Saturday, October 9, 2021

October Big Day 2021

What is October Big Day? October Big Day celebrates World Migratory Bird Day. October Big Day started on October 17,2020 and is now an important day for bird conservationists because it helps determine where birds migrate and what their preferred habitat is. Last year, in 2020, 7,125 species were recorded. Worldwide, 7,287 species were counted this year. This year, 193 countries participated.
We started our day before 6 A.M, (pictured above) at the golf course because we knew that it is where we would see the most birds. It is along the beach and it has a variety of different habitats, including a canal that weaves all through the golf course. When we drove in the golf cart to the golf course in the morning, we beat all of the golfers. Usually, we have to dodge golfers when we go. The weather was cool, windy, and also humid. At the golf course, we saw a Black Eared Kite which happened to be the only one observed in Saudi that day, a Common Kingfisher at the canal,(pictured below,) and a European Bee Eater.
We also visited the nearby Ras Tanura Corniche, where we observed an abnormally large Eurasian Curlew, (pictured below,) and a Eurasian Hoopoe in the grass. When we were driving down the road leaving the corniche, we spotted six Spotted Flycatchers, two more Red Tailed Shrikes, and five Crested Larks on the barbed wire fence overlooking a scrub area. Another place we visited was the desert area behind the beach.A few interesting birds we spotted were a Greater Hoopoe Lark, yes, an actual one this time, a Juvenile Namaqua Dove, and two Spotted Flycatchers. We cooled off at the beach, but we only saw a gigantic tern of an unknown species, a Cormorant, and two Caspian Terns.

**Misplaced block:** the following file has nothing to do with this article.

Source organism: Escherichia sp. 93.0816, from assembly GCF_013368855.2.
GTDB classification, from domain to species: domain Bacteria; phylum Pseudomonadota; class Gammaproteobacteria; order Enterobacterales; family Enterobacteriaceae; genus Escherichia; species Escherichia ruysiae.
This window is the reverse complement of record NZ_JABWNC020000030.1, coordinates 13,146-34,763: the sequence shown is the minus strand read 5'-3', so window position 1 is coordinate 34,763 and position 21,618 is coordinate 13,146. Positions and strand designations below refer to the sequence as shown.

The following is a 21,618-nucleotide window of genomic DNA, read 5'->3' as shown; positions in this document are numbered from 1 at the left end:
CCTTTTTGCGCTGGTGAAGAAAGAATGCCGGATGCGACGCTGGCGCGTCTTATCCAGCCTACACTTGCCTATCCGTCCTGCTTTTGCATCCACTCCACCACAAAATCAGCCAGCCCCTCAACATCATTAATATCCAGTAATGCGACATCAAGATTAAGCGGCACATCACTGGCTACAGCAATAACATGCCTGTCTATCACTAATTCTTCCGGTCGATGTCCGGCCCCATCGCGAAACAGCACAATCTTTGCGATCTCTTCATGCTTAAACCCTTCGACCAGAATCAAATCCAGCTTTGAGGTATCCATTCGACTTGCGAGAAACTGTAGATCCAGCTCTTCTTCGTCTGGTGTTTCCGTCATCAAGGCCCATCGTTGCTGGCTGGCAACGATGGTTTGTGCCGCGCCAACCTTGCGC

When we see a bird, unless it is a common bird around R.T, we need to identify it carefully. An important skill to know is how to identify certain birds with help from a bird book. Look at the size for a general knowledge for the group of birds. For an example, we looked at the size of the bird, which is 19-23 cm. Then we looked at shape of bill. It is long and slightly curved at the end.Then we looked at feet. Three in the front and one in the back. Finally, we looked at the color of the bird, mostly brown with a bit of white. This description matches the description of a Greater Hoopoe lark, but unfortunately we now believe it is an Isabelline Wheatear, similar in size and color, but it’s legs are skinnier and it’s bill is not as long or curved. We thought we saw a hoopoe lark at the golf course in the morning, but it turns out it was an Isabelline Wheatear. Stay tuned for more pictures and captions on my website soon!

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